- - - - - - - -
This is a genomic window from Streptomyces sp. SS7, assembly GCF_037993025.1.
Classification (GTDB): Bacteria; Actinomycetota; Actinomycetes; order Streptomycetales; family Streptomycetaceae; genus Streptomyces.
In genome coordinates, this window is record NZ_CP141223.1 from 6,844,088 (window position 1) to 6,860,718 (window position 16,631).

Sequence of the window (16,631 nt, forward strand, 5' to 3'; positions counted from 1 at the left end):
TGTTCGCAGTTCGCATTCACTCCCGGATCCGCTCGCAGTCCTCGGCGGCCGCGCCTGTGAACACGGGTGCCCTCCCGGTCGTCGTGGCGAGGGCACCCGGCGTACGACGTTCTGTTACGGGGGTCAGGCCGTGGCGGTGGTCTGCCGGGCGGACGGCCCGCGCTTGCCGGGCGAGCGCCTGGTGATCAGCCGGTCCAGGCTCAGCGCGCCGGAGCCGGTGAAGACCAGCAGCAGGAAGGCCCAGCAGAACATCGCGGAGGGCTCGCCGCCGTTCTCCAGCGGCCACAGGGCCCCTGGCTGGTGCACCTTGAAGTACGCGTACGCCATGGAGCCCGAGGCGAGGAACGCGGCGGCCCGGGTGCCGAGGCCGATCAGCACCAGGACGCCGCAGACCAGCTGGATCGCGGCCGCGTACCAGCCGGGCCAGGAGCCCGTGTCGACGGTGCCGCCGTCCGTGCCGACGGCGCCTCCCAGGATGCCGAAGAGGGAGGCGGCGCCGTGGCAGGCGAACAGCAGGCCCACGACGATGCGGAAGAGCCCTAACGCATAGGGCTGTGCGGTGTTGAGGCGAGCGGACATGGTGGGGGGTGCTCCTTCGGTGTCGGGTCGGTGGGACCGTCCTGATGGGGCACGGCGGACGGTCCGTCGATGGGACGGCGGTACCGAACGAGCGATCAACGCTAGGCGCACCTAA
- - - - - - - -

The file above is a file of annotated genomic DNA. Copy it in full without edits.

This is a genomic window from Streptomyces sp. SS7, assembly GCF_037993025.1.
Classification (GTDB): Bacteria; Actinomycetota; Actinomycetes; order Streptomycetales; family Streptomycetaceae; genus Streptomyces.
In genome coordinates, this window is record NZ_CP141223.1 from 6,844,088 (window position 1) to 6,860,718 (window position 16,631).

Sequence of the window (16,631 nt, forward strand, 5' to 3'; positions counted from 1 at the left end):
TGTTCGCAGTTCGCATTCACTCCCGGATCCGCTCGCAGTCCTCGGCGGCCGCGCCTGTGAACACGGGTGCCCTCCCGGTCGTCGTGGCGAGGGCACCCGGCGTACGACGTTCTGTTACGGGGGTCAGGCCGTGGCGGTGGTCTGCCGGGCGGACGGCCCGCGCTTGCCGGGCGAGCGCCTGGTGATCAGCCGGTCCAGGCTCAGCGCGCCGGAGCCGGTGAAGACCAGCAGCAGGAAGGCCCAGCAGAACATCGCGGAGGGCTCGCCGCCGTTCTCCAGCGGCCACAGGGCCCCTGGCTGGTGCACCTTGAAGTACGCGTACGCCATGGAGCCCGAGGCGAGGAACGCGGCGGCCCGGGTGCCGAGGCCGATCAGCACCAGGACGCCGCAGACCAGCTGGATCGCGGCCGCGTACCAGCCGGGCCAGGAGCCCGTGTCGACGGTGCCGCCGTCCGTGCCGACGGCGCCTCCCAGGATGCCGAAGAGGGAGGCGGCGCCGTGGCAGGCGAACAGCAGGCCCACGACGATGCGGAAGAGCCCTAACGCATAGGGCTGTGCGGTGTTGAGGCGAGCGGACATGGTGGGGGGTGCTCCTTCGGTGTCGGGTCGGTGGGACCGTCCTGATGGGGCACGGCGGACGGTCCGTCGATGGGACGGCGGTACCGAACGAGCGATCAACGCTAGGCGCACCTAA